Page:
Filipe Ribeiro, Universidade de Évora
The economic crisis witnessed in Europe, especially in the south, might disturb demographic evolutionary trends and affect negatively the extraordinary mortality convergence across industrialized countries to low mortality rates. We make use of Oeppen’s (2008) proposal of expressing the Lee-Carter method in compositional form to forecast mortality trends by cause of death over time and to evaluate the impact of the economic crisis in human lifespan and causes of death. For different selected countries we study the evolution of observed/estimated mortality patterns and its impact on life expectancy dynamics, gender differences, causes of death (CODs), and mortality improvement or deterioration at different ages. Preliminary results revealed high accuracy and that the economic crisis established in Europe in 2008 might effectively decelerate life expectancy increase over time (especially in Portugal), but it’s very likely that males keep catching up. With this study we intend not only to study present mortality trends, but also produce a coherent mortality forecast, for overall mortality and by COD, in order to answer to three main hypotheses: after the economic crisis in Europe 1) Can we expect life expectancy at birth to increase at the same rate than in the past?, 2) Is this crisis affecting negatively the recent mortality convergence between males and females?, 3) Can we observe major changes across CODs?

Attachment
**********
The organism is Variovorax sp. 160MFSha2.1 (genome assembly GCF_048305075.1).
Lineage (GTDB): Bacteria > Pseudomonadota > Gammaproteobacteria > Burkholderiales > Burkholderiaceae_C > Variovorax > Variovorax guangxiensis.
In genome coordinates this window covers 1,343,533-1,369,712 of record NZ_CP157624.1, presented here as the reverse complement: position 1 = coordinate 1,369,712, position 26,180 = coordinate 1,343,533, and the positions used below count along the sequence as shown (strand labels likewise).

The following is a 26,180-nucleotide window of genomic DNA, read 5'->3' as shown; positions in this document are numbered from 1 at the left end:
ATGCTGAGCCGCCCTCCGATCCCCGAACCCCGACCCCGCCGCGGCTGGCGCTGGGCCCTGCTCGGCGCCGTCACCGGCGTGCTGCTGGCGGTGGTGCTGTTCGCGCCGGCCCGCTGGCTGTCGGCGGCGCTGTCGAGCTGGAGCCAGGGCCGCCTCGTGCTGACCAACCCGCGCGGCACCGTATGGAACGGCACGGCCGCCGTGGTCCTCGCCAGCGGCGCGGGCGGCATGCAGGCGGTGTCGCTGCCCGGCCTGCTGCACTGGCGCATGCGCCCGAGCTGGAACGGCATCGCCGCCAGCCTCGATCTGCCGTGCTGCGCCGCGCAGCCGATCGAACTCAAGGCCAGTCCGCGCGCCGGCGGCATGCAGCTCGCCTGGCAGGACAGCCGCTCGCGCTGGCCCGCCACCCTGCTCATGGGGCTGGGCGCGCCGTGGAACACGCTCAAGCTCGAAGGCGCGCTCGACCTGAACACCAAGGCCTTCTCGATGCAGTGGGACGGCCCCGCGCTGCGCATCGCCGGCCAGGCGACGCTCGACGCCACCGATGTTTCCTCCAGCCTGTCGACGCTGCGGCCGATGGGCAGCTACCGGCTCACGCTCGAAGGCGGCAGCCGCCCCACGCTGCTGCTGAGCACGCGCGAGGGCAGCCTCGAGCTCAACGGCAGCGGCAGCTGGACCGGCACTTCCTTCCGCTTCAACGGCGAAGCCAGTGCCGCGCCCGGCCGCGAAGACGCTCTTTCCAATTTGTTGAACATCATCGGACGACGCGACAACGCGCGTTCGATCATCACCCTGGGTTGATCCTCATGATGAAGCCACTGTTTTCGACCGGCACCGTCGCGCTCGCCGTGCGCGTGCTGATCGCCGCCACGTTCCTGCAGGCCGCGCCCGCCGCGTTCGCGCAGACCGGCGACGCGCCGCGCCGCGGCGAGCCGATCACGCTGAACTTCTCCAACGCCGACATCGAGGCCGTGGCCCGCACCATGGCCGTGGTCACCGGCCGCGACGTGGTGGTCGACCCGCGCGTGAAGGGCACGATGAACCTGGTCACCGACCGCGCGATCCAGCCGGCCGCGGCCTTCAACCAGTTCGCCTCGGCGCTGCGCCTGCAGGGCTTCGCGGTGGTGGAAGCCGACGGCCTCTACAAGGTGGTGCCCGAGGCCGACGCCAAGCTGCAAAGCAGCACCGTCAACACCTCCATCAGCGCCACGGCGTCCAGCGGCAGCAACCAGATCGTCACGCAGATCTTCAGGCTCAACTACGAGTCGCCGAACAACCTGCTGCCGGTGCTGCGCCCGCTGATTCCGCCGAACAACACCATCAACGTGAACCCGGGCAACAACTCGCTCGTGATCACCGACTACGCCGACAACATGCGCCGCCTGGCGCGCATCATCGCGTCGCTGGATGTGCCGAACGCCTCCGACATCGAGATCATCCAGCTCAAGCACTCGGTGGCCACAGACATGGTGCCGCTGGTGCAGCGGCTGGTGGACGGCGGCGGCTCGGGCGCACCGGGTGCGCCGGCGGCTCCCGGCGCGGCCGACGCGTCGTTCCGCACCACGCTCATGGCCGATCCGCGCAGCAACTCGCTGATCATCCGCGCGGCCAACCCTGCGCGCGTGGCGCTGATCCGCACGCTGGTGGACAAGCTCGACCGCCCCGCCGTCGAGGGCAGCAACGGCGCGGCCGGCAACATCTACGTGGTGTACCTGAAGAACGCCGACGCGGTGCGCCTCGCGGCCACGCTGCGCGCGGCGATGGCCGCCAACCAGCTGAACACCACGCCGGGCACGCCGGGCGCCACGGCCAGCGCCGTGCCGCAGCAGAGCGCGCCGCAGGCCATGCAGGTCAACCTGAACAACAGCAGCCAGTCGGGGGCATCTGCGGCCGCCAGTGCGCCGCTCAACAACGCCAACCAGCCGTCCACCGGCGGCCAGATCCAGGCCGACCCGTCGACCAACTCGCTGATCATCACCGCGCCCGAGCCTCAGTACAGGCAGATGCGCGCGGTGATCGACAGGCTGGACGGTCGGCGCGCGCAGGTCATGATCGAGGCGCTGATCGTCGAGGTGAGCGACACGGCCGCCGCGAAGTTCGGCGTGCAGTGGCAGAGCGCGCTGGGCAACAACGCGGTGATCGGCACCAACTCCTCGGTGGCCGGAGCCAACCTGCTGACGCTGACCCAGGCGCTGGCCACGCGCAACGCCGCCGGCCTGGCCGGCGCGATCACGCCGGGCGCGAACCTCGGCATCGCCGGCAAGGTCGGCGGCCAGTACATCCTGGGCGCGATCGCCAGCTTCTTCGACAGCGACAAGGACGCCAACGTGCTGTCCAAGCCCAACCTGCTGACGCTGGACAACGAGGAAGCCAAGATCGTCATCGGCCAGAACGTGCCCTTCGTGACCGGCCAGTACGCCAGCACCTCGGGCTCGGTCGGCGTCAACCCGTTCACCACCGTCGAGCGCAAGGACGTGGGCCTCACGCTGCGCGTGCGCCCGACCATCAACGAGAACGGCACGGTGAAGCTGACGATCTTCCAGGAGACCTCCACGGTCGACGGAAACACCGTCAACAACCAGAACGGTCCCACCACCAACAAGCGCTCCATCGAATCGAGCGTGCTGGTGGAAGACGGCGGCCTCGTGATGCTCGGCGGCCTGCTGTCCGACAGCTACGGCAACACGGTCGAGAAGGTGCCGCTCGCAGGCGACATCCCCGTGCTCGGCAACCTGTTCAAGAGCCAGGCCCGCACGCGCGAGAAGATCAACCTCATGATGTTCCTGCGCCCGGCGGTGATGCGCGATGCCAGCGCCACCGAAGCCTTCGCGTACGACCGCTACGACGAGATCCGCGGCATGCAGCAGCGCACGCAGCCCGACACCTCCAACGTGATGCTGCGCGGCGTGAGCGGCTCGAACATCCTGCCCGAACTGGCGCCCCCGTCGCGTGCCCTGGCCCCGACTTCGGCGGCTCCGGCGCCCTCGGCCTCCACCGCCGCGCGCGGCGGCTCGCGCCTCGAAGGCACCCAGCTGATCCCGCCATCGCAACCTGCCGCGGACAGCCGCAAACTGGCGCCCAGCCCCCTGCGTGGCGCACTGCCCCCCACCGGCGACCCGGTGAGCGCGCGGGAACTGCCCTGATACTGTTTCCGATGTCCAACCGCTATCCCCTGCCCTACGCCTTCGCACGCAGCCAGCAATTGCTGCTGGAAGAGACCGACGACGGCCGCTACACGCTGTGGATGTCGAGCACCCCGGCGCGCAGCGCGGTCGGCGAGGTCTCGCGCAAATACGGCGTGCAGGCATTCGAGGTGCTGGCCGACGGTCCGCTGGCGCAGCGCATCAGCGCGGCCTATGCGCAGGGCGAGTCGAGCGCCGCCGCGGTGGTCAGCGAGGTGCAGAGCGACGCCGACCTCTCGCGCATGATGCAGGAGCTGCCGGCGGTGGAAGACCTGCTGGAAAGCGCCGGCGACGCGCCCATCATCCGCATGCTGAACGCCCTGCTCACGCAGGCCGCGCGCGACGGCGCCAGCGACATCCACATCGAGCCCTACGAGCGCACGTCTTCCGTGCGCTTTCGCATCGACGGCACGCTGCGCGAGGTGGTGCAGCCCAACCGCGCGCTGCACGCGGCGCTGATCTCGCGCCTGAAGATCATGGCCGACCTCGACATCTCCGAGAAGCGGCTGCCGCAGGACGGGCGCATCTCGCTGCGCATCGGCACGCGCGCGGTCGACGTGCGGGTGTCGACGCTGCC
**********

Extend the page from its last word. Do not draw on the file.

Presented in Session P1. Poster Session 1